Racial Justice

United Methodist Women Calls for Justice in Ferguson, New York, Cleveland and Beyond, Recommits to Continuing Work to End Systemic Racism

United Methodist Women Calls for Justice in Ferguson, New York, Cleveland and Beyond, Recommits to Continuing Work to End Systemic Racism
United Methodist Women's Racial Justice Charter was adopted by General Conference in 1980.

In the wake of the grand jury decision not to indict Officer Darren Wilson in the killing of 18-year-old Michael Brown, the decision not to indict Officer Daniel Pantaleo for the killing of 43-year-old Eric Garner, the death of 12-year-old Tamir Rice, the killing of 28-year-old Akai Gurley by Officer Peter Liang, United Methodist Women calls for redoubled efforts to make the criminal justice system accountable to all communities equitably. Racism is imbedded in every institution in our society. As a result of historical racial bias, black and brown communities face disproportionately negative impacts in every area of life, including within the criminal justice system. We see all of these incidents as part of the ongoing legacy of systemic racism that includes racial profiling, biased sentencing policies, over-policing, use of excessive force against communities of color and more.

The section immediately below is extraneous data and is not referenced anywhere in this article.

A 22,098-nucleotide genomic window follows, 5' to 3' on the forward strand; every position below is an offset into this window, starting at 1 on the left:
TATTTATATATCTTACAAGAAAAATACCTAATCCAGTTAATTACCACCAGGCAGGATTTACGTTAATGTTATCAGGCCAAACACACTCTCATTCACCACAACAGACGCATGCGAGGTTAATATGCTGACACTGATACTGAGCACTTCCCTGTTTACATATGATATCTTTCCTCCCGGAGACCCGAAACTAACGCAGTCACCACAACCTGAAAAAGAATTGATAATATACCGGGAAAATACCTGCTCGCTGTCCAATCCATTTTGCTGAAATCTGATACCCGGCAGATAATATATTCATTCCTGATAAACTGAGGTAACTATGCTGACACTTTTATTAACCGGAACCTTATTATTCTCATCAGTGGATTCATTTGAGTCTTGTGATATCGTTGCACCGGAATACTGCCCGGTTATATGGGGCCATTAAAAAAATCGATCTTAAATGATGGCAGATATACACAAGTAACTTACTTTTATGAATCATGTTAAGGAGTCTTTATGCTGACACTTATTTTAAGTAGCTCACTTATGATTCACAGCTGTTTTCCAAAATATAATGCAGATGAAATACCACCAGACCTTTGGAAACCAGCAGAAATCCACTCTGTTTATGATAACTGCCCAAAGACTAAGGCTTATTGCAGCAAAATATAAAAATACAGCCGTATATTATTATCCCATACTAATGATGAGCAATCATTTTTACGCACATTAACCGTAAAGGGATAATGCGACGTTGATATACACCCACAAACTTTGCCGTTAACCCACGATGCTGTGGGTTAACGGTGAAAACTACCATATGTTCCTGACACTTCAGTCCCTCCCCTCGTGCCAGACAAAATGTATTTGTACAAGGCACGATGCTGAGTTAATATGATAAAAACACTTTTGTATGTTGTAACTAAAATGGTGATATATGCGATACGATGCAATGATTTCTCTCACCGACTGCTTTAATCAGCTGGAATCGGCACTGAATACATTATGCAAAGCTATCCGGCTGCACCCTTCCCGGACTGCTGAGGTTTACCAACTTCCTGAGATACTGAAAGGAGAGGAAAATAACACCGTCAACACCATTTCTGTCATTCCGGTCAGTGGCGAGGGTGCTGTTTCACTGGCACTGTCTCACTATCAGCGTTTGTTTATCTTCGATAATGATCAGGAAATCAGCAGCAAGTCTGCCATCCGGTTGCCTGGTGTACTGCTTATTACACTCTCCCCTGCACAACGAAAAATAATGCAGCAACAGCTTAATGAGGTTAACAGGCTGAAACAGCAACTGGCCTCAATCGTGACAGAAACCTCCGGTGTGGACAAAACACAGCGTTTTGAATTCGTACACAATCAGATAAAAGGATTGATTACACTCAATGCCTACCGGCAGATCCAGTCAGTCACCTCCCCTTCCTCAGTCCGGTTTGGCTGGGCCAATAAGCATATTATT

Our hearts ache for the many African-American lives that have been taken in communities across the nation, not just since the killing of Michael Brown. United Methodist Women stands in solidarity with communities of color around the nation that are primary targets of state and vigilante violence. We affirm the need to take action that honors our Methodist tradition of challenging the status quo when the norms of our society do not honor all human beings as children of God. We remain committed to and call for prayerful action to end the brutality of systemic racism in our institutions, churches and society.

For United Methodist Women’s full statement click here.

Posted or updated: 12/7/2014 11:00:00 PM

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